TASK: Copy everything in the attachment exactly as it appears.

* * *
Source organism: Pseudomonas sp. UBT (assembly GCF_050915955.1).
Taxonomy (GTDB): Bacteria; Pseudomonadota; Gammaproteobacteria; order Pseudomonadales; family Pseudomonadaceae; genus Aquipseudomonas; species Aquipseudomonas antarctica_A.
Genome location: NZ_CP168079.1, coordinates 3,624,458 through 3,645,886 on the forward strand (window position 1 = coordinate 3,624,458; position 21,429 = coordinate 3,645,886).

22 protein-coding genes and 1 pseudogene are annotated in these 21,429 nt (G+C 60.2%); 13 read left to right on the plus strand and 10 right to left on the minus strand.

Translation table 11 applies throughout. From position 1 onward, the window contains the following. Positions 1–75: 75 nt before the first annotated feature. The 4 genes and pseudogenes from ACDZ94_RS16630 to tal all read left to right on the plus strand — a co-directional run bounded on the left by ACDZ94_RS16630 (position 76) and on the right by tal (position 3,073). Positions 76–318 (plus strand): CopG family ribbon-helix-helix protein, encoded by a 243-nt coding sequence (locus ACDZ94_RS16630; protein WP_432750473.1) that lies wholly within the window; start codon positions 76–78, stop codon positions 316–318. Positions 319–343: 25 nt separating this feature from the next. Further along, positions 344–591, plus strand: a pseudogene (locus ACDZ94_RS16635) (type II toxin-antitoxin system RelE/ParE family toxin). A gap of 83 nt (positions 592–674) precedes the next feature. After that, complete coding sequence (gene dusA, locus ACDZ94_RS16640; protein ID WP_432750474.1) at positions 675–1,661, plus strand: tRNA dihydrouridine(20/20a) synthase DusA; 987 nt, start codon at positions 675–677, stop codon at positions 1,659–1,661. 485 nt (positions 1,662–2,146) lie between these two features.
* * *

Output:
Source organism: Pseudomonas sp. UBT (assembly GCF_050915955.1).
Taxonomy (GTDB): Bacteria; Pseudomonadota; Gammaproteobacteria; order Pseudomonadales; family Pseudomonadaceae; genus Aquipseudomonas; species Aquipseudomonas antarctica_A.
Genome location: NZ_CP168079.1, coordinates 3,624,458 through 3,645,886 on the forward strand (window position 1 = coordinate 3,624,458; position 21,429 = coordinate 3,645,886).

22 protein-coding genes and 1 pseudogene are annotated in these 21,429 nt (G+C 60.2%); 13 read left to right on the plus strand and 10 right to left on the minus strand.

Translation table 11 applies throughout. From position 1 onward, the window contains the following. Positions 1–75: 75 nt before the first annotated feature. The 4 genes and pseudogenes from ACDZ94_RS16630 to tal all read left to right on the plus strand — a co-directional run bounded on the left by ACDZ94_RS16630 (position 76) and on the right by tal (position 3,073). Positions 76–318 (plus strand): CopG family ribbon-helix-helix protein, encoded by a 243-nt coding sequence (locus ACDZ94_RS16630; protein WP_432750473.1) that lies wholly within the window; start codon positions 76–78, stop codon positions 316–318. Positions 319–343: 25 nt separating this feature from the next. Further along, positions 344–591, plus strand: a pseudogene (locus ACDZ94_RS16635) (type II toxin-antitoxin system RelE/ParE family toxin). A gap of 83 nt (positions 592–674) precedes the next feature. After that, complete coding sequence (gene dusA, locus ACDZ94_RS16640; protein ID WP_432750474.1) at positions 675–1,661, plus strand: tRNA dihydrouridine(20/20a) synthase DusA; 987 nt, start codon at positions 675–677, stop codon at positions 1,659–1,661. 485 nt (positions 1,662–2,146) lie between these two features.